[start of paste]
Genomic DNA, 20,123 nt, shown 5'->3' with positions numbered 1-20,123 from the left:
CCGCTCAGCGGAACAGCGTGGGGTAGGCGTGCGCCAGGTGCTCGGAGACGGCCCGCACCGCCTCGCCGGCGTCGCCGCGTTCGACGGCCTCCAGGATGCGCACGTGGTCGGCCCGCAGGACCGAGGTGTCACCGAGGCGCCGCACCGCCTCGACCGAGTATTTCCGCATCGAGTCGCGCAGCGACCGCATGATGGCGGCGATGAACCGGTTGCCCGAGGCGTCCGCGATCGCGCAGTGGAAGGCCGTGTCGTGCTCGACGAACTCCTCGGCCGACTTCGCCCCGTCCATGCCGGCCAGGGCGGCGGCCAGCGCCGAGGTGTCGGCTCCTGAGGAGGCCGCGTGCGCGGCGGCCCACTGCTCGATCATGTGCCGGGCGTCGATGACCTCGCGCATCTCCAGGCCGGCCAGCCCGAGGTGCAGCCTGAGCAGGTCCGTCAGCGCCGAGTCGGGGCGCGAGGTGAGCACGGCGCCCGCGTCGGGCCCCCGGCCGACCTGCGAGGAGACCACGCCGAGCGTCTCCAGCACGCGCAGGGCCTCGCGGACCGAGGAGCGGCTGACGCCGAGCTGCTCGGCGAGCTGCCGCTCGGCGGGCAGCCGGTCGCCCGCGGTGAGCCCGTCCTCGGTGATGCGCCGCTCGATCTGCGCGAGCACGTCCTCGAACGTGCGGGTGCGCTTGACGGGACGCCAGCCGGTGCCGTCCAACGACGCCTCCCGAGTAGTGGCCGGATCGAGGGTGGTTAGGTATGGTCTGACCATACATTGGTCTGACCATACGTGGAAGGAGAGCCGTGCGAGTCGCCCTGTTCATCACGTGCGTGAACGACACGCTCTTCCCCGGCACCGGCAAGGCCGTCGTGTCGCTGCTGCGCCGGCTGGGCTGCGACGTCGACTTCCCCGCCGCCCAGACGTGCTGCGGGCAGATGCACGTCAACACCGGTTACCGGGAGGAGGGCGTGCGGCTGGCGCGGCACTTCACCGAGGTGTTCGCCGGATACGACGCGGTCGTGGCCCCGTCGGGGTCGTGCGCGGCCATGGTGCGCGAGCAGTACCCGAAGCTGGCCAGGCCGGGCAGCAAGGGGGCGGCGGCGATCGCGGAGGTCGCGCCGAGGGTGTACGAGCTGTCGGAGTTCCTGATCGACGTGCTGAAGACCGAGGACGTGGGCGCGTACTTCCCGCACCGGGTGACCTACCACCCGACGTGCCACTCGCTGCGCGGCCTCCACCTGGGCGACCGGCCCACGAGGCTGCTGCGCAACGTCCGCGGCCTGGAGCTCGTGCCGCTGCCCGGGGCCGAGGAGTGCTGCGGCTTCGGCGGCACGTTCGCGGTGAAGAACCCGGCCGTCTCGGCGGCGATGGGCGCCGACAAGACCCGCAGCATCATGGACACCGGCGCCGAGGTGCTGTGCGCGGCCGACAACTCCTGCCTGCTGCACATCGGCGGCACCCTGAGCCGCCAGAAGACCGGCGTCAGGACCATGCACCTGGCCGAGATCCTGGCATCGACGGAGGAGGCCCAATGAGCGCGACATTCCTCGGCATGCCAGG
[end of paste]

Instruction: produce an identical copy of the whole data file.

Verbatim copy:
Genomic DNA, 20,123 nt, shown 5'->3' with positions numbered 1-20,123 from the left:
CCGCTCAGCGGAACAGCGTGGGGTAGGCGTGCGCCAGGTGCTCGGAGACGGCCCGCACCGCCTCGCCGGCGTCGCCGCGTTCGACGGCCTCCAGGATGCGCACGTGGTCGGCCCGCAGGACCGAGGTGTCACCGAGGCGCCGCACCGCCTCGACCGAGTATTTCCGCATCGAGTCGCGCAGCGACCGCATGATGGCGGCGATGAACCGGTTGCCCGAGGCGTCCGCGATCGCGCAGTGGAAGGCCGTGTCGTGCTCGACGAACTCCTCGGCCGACTTCGCCCCGTCCATGCCGGCCAGGGCGGCGGCCAGCGCCGAGGTGTCGGCTCCTGAGGAGGCCGCGTGCGCGGCGGCCCACTGCTCGATCATGTGCCGGGCGTCGATGACCTCGCGCATCTCCAGGCCGGCCAGCCCGAGGTGCAGCCTGAGCAGGTCCGTCAGCGCCGAGTCGGGGCGCGAGGTGAGCACGGCGCCCGCGTCGGGCCCCCGGCCGACCTGCGAGGAGACCACGCCGAGCGTCTCCAGCACGCGCAGGGCCTCGCGGACCGAGGAGCGGCTGACGCCGAGCTGCTCGGCGAGCTGCCGCTCGGCGGGCAGCCGGTCGCCCGCGGTGAGCCCGTCCTCGGTGATGCGCCGCTCGATCTGCGCGAGCACGTCCTCGAACGTGCGGGTGCGCTTGACGGGACGCCAGCCGGTGCCGTCCAACGACGCCTCCCGAGTAGTGGCCGGATCGAGGGTGGTTAGGTATGGTCTGACCATACATTGGTCTGACCATACGTGGAAGGAGAGCCGTGCGAGTCGCCCTGTTCATCACGTGCGTGAACGACACGCTCTTCCCCGGCACCGGCAAGGCCGTCGTGTCGCTGCTGCGCCGGCTGGGCTGCGACGTCGACTTCCCCGCCGCCCAGACGTGCTGCGGGCAGATGCACGTCAACACCGGTTACCGGGAGGAGGGCGTGCGGCTGGCGCGGCACTTCACCGAGGTGTTCGCCGGATACGACGCGGTCGTGGCCCCGTCGGGGTCGTGCGCGGCCATGGTGCGCGAGCAGTACCCGAAGCTGGCCAGGCCGGGCAGCAAGGGGGCGGCGGCGATCGCGGAGGTCGCGCCGAGGGTGTACGAGCTGTCGGAGTTCCTGATCGACGTGCTGAAGACCGAGGACGTGGGCGCGTACTTCCCGCACCGGGTGACCTACCACCCGACGTGCCACTCGCTGCGCGGCCTCCACCTGGGCGACCGGCCCACGAGGCTGCTGCGCAACGTCCGCGGCCTGGAGCTCGTGCCGCTGCCCGGGGCCGAGGAGTGCTGCGGCTTCGGCGGCACGTTCGCGGTGAAGAACCCGGCCGTCTCGGCGGCGATGGGCGCCGACAAGACCCGCAGCATCATGGACACCGGCGCCGAGGTGCTGTGCGCGGCCGACAACTCCTGCCTGCTGCACATCGGCGGCACCCTGAGCCGCCAGAAGACCGGCGTCAGGACCATGCACCTGGCCGAGATCCTGGCATCGACGGAGGAGGCCCAATGAGCGCGACATTCCTCGGCATGCCAGG